The City of Great Bend’s committee studying the banning of pit bulls will hold its next meeting at 6 p.m. Wednesday, June 19, at the City Council chambers, 1209 Williams. Committee members urge the public to attend and offer their input. Those speaking will be allotted five minutes and will asked to address the committee, not each other.
Great Bend resident George Weber stood Wednesday morning before the newly minted committee formed to study banning pit bulls within the city limits and apologized.
“I’m sorry it had to come down to all of this,” he said. It was Weber and his wife Zola who came before the City Council May 20 requesting the dogs be banned after repeatedly having their children threatened by their neighbor’s pit bulls.
“I love dogs,” he said. “It’s about the responsibility of the owners. Something is going to come of this.”
Members of the committee, which includes his wife as an at-large member, assured him that no one was out to vilify him. “We don’t want to make anyone the bad guy,” said Bob Suelter, city attorney and committee chairman.
In fact, “we are glad this was brought up,” said at-large committee member RaShann Southard. It’s been needed for a long time.
The group was empaneled by Mayor Mike Allison to study banning pit bull terriers, seek public input and present ideas to the Council. “One of the things we want to do is to try to decide what the issues are and make recommendations,” Suelter said.
But, as the 90-minute meeting went on, it was clear the many of the nine committee members and the all nine community members in the audience thought the dog problem in Great Bend went beyond one type of dog. Discussed were better enforcement of existing vicious dog ordinances, more costly fines, new and stronger ordinances and more funding for Golden Belt Humane Society operations.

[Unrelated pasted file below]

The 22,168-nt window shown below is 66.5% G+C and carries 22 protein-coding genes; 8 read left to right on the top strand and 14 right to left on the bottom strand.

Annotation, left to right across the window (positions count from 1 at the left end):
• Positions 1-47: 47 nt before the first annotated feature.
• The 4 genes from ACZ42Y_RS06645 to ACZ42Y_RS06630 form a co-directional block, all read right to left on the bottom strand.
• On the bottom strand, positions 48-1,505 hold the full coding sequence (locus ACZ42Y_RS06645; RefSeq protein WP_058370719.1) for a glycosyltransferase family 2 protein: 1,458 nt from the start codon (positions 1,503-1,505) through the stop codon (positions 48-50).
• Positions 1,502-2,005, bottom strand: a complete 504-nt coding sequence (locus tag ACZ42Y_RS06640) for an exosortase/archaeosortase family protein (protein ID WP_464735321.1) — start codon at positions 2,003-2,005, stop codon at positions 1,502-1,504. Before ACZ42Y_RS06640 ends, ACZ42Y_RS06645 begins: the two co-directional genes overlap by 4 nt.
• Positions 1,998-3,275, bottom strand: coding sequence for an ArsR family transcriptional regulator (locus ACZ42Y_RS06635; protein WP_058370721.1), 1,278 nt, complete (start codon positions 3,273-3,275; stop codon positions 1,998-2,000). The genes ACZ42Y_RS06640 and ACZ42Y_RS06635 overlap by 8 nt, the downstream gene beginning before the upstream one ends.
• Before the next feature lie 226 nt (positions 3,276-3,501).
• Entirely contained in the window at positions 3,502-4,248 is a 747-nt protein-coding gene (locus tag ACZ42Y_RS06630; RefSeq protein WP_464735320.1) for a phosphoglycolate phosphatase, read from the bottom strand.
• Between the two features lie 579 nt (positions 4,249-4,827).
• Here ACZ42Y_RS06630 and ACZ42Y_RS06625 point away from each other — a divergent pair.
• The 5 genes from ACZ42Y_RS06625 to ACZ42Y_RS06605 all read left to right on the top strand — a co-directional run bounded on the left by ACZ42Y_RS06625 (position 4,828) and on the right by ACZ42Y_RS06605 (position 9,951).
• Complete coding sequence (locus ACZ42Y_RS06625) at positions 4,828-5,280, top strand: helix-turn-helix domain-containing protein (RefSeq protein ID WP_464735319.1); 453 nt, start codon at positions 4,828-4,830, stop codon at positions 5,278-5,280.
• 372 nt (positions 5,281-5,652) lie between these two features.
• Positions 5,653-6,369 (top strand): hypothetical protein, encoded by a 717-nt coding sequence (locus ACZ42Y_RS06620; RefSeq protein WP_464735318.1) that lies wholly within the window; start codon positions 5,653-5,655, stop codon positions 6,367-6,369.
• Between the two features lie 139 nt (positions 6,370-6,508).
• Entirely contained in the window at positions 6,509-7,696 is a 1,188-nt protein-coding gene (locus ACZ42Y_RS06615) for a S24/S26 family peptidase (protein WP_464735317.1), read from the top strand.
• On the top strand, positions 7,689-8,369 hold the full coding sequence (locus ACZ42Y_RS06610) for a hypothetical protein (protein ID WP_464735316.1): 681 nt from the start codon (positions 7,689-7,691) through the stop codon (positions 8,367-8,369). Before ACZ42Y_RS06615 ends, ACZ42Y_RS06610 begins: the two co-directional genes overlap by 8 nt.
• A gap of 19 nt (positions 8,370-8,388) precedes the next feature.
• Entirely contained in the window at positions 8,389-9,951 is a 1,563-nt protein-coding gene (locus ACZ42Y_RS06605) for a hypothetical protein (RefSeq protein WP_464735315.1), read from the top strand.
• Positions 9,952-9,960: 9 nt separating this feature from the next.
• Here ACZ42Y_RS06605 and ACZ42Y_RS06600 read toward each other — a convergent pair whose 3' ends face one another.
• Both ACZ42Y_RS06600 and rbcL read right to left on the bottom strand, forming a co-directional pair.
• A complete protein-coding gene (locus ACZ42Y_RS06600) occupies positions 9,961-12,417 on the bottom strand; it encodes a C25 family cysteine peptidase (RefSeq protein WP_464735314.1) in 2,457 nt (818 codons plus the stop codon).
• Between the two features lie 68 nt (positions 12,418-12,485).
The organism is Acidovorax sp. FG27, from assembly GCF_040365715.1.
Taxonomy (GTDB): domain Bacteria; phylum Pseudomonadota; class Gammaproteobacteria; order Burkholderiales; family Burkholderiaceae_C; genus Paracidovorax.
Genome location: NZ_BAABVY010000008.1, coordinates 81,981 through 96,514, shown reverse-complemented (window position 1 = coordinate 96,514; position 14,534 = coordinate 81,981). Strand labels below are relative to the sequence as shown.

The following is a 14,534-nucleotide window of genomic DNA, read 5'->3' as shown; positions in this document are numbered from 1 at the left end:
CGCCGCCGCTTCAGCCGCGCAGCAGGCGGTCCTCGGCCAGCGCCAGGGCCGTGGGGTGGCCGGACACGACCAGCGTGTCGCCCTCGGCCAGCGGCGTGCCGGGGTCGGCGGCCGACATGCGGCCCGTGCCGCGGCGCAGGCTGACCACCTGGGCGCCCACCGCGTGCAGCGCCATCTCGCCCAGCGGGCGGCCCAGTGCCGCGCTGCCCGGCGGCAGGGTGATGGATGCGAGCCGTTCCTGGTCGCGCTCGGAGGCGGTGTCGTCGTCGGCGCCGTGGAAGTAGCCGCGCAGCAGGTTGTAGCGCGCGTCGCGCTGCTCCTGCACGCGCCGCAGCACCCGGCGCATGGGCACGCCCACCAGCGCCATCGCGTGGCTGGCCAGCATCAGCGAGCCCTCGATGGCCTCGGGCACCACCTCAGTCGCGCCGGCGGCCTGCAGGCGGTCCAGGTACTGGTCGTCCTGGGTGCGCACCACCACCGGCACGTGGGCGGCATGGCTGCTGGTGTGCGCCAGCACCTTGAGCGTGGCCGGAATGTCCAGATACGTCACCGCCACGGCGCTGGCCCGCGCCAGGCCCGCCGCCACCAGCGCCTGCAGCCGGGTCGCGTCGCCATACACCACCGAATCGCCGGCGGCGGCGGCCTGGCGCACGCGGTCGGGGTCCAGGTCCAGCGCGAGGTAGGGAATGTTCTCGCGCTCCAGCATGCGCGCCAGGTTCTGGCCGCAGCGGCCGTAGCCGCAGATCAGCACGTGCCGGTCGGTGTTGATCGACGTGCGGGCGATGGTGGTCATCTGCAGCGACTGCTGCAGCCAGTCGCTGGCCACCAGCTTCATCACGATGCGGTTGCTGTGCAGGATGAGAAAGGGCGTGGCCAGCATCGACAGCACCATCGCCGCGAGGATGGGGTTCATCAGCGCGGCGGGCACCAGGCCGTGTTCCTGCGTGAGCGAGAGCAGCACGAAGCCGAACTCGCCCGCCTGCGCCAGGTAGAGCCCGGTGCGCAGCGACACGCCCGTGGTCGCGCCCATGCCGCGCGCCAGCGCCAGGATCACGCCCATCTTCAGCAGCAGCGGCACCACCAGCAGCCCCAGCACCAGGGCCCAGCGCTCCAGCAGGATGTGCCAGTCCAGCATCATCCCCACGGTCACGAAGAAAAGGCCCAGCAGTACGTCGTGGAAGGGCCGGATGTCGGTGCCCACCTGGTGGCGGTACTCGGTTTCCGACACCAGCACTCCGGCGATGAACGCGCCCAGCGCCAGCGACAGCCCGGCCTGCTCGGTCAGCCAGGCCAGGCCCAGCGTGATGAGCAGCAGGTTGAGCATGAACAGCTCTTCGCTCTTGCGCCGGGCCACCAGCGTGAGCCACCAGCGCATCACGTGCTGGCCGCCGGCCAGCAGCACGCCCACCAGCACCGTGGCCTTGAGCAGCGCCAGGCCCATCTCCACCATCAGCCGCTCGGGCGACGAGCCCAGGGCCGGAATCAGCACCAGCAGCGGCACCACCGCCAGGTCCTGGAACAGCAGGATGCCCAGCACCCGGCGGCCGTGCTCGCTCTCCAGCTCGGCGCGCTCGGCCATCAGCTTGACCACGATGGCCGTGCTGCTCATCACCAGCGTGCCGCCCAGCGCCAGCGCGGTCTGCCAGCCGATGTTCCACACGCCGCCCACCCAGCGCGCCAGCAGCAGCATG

“There are other vicious dogs in Great Bend, not just pit bulls,” said Bobbi King, humane society director and committee member. Her facility faces a growing number of stray dogs and limited space to house them.
“I think we’re going to get to that point and we may not end up with a breed-specific ordinance,” Suelter said. But, he was hesitant to expand the scope of the mayoral mandate right out of the gate.
It’s more than a matter of canines, said at-large committeeman Reggie Kern. “We’re not just dealing with vicious dogs, we’re dealing with irresponsible dog owners.”
King agreed. She stressed the importance of basic obedience training and socialization of the animals.
There is also a lot of over breeding of pits and other dogs which adds to the number of unwanted strays, Southard said. “People have no idea how many there are.”
Licensing fees for and restrictions on breeding, stronger emphasis on spading and neutering and the use of microchip tracking devices were suggested. There was also discussion of rescue operations in which dogs are moved from shelter to shelter for adoptions.
When it comes to stray animals, King said they must keep them for at least three days waiting for someone to claim them. After that, they can be put to sleep, although the society waits as long as it can before euthanizing them.
There was talk of humane and effective containment of dogs, the use of tethering and about pit bulls being consider family members. Some in the crowd also criticized law enforcement for its unwillingness to take dog complaints.
The meeting Monday at the City Office was the committee’s first. “We just want to make sure we are all on the same page,” Suelter said as he handed out information packets that included copies of the existing regulations.
They set their next meeting for 6 p.m. Wednesday, June 19, at the City Council chambers, 1209 Williams. An evening time was selected to make it more accessible for those who might have to work during the day. “We want people to show up and speak their minds,” Suelter said.
Other committee members include: Joel Jackson and Edwin Roberts, City Council representatives; Police Chief Dean Akings; and Seth Orebaugh of the Humane Society.